Moreover, State and Local Governments are part of a United States. Just as the members of the European Union are supposed to be part of that Union. While there are legitimate constraints that should apply to state and local government, there is no reason the Federal umbrella should apply to state and local finances in an appropriate manner. This is part of the principle of Federalism. The members should benefit from the rights and privileges of the whole in a way commensurate with population and production. Alexander Hamilton understood this when he monetized US Revolutionary War Debt and stabilized the US currency of the early Federal Government. Henry Clay wanted to continue that policy for infrastructure spending, in his American System, but was defeated by the political war between centralized banking and private decentralized banking; and by politics that had little to do with his ideas and a lot to do with his being a Mason and in the middle of the growing North South Divide over slavery.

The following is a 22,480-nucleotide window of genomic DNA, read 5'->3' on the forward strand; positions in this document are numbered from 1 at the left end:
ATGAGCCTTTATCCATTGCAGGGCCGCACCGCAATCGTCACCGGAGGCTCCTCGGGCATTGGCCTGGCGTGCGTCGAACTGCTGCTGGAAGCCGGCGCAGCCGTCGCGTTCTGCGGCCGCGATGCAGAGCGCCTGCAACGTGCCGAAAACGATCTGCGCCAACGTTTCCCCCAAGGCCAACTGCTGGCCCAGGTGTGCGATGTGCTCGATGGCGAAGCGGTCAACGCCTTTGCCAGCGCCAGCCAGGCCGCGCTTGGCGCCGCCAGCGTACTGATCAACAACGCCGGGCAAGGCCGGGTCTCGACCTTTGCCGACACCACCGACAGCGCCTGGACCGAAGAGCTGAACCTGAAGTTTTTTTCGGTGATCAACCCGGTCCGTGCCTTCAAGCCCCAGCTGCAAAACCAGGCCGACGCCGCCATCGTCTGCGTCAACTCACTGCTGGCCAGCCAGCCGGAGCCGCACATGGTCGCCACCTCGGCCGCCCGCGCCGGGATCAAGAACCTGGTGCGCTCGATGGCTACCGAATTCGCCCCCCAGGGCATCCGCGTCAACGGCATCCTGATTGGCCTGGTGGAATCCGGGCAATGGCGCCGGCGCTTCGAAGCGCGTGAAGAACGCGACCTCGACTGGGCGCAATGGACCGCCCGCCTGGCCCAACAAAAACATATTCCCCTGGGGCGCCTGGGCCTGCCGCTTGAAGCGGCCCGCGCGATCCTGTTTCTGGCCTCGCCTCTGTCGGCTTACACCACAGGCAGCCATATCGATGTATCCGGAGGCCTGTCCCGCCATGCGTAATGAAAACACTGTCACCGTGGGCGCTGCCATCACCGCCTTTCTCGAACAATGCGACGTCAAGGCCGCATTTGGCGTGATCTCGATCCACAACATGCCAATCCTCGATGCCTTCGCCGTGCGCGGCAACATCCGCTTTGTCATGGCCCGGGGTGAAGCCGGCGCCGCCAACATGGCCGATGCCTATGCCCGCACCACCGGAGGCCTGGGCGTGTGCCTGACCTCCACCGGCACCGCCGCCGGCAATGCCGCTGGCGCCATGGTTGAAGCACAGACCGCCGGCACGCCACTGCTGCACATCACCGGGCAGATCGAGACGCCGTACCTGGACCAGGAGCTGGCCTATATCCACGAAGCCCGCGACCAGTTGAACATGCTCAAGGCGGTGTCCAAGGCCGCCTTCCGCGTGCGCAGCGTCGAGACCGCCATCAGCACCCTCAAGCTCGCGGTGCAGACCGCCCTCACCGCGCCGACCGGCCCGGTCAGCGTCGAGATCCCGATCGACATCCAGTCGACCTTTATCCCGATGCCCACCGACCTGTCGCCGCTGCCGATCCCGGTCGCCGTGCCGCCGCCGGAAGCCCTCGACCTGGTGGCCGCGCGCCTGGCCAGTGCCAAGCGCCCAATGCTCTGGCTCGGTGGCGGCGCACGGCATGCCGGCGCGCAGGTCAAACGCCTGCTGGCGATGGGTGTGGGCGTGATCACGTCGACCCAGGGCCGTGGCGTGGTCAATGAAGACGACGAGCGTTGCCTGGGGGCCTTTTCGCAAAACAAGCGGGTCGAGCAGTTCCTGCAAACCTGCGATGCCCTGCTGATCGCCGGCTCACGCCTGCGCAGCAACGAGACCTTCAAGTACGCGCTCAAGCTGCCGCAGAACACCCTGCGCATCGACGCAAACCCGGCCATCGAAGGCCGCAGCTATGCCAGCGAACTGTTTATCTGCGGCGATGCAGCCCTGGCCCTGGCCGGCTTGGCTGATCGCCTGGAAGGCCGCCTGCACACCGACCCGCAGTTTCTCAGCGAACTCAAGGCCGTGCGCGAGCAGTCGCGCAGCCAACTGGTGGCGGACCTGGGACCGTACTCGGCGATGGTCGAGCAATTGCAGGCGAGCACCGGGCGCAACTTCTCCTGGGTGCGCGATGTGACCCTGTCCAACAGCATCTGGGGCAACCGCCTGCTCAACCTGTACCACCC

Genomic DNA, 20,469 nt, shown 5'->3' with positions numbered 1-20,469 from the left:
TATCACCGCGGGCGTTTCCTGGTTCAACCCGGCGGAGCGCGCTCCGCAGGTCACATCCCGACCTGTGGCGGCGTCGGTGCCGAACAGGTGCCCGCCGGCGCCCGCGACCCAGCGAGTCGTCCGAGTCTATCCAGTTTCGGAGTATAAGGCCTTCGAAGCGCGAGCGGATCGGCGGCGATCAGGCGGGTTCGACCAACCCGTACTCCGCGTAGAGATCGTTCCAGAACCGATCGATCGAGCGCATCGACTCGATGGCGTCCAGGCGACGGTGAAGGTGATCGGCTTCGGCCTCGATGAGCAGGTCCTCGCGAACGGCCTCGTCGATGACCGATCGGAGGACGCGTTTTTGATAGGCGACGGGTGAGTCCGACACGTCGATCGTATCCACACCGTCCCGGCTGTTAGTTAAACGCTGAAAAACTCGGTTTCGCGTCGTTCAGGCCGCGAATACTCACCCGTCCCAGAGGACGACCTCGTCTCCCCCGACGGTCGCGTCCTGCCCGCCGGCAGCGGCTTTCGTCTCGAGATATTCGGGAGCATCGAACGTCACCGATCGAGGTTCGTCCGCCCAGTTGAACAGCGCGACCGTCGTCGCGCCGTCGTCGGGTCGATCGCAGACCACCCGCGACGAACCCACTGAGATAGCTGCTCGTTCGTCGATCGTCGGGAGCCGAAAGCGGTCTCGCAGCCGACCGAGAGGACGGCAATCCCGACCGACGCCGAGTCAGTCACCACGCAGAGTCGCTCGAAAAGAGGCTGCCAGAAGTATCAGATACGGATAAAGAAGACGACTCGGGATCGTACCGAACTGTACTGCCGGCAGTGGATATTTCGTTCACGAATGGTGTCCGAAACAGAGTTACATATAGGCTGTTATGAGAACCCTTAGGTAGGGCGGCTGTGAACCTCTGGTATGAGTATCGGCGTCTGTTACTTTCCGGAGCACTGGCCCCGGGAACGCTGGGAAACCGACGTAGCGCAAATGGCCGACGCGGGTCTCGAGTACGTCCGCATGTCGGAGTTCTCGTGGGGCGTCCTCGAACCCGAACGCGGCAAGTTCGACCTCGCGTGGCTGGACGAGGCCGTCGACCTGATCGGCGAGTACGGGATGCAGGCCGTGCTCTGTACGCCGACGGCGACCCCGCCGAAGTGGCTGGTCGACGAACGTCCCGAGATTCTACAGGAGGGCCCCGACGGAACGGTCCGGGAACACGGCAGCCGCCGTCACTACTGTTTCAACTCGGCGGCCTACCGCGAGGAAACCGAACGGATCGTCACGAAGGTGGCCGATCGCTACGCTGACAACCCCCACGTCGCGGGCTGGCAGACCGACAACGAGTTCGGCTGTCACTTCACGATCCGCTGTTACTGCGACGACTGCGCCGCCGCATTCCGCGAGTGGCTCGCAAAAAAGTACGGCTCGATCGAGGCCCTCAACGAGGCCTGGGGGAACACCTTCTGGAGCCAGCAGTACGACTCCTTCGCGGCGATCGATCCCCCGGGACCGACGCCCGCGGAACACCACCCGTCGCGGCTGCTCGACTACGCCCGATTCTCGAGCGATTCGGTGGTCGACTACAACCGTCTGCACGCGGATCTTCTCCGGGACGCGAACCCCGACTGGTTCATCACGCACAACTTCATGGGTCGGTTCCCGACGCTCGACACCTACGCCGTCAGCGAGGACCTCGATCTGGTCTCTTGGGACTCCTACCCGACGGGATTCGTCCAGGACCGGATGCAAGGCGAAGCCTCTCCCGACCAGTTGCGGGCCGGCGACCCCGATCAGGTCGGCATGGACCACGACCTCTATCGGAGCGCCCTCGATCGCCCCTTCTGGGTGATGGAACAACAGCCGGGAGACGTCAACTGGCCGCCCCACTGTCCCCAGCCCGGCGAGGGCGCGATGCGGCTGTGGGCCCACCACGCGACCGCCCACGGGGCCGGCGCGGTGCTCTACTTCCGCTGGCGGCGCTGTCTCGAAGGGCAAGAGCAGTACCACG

Asserting Sovereignty

We will not have fully sovereignty over our money supply and economy until we use our sovereign powers to invest in keystone and essential infrastructure. We can address our so-called "deficit" this way, while investing in jobs and utilities. To do this successfully will take the application of basic principles of representation and federalism. Doing this will fulfill the vision of the founders and of subsequent generations and move us towards a more perfect Union. More importantly similar principles can be applied to the World Bank and International Monetary funds.

Banks can function under this umbrella with the role of lending to needs outside those necessary for the unified function of the economy, while the infrastructure bank protects our agricultural, energy, communications and transport capabilities. Much of the work needed will require cooperation from local governments and all of it requires collaboration with the several states.

Next Post: Sustainable Economic Policy III

Further Reading

Henry George On Greenbacks and Silver:
http://www.cooperative-individualism.org/george-henry_on-greenbacks-free-silver-and-free-banking-1889.htm
It also follows on some related posts:
Principles of Federalism
Definitions related to Democratic Republicanism
http://moslereconomics.com/2009/02/20/galbraithwraymosler-submission-for-february-25/

 

Sustainable Economic Policy To Date:
Sustainable Economic Policy I
Sustainable Economic Policy II
Sustainable Economic Policy III
Sustainable Economic Policy IV
Sustainable Economic Policy V
Sustainable Economic Policy VI

Originally posted August 27 2016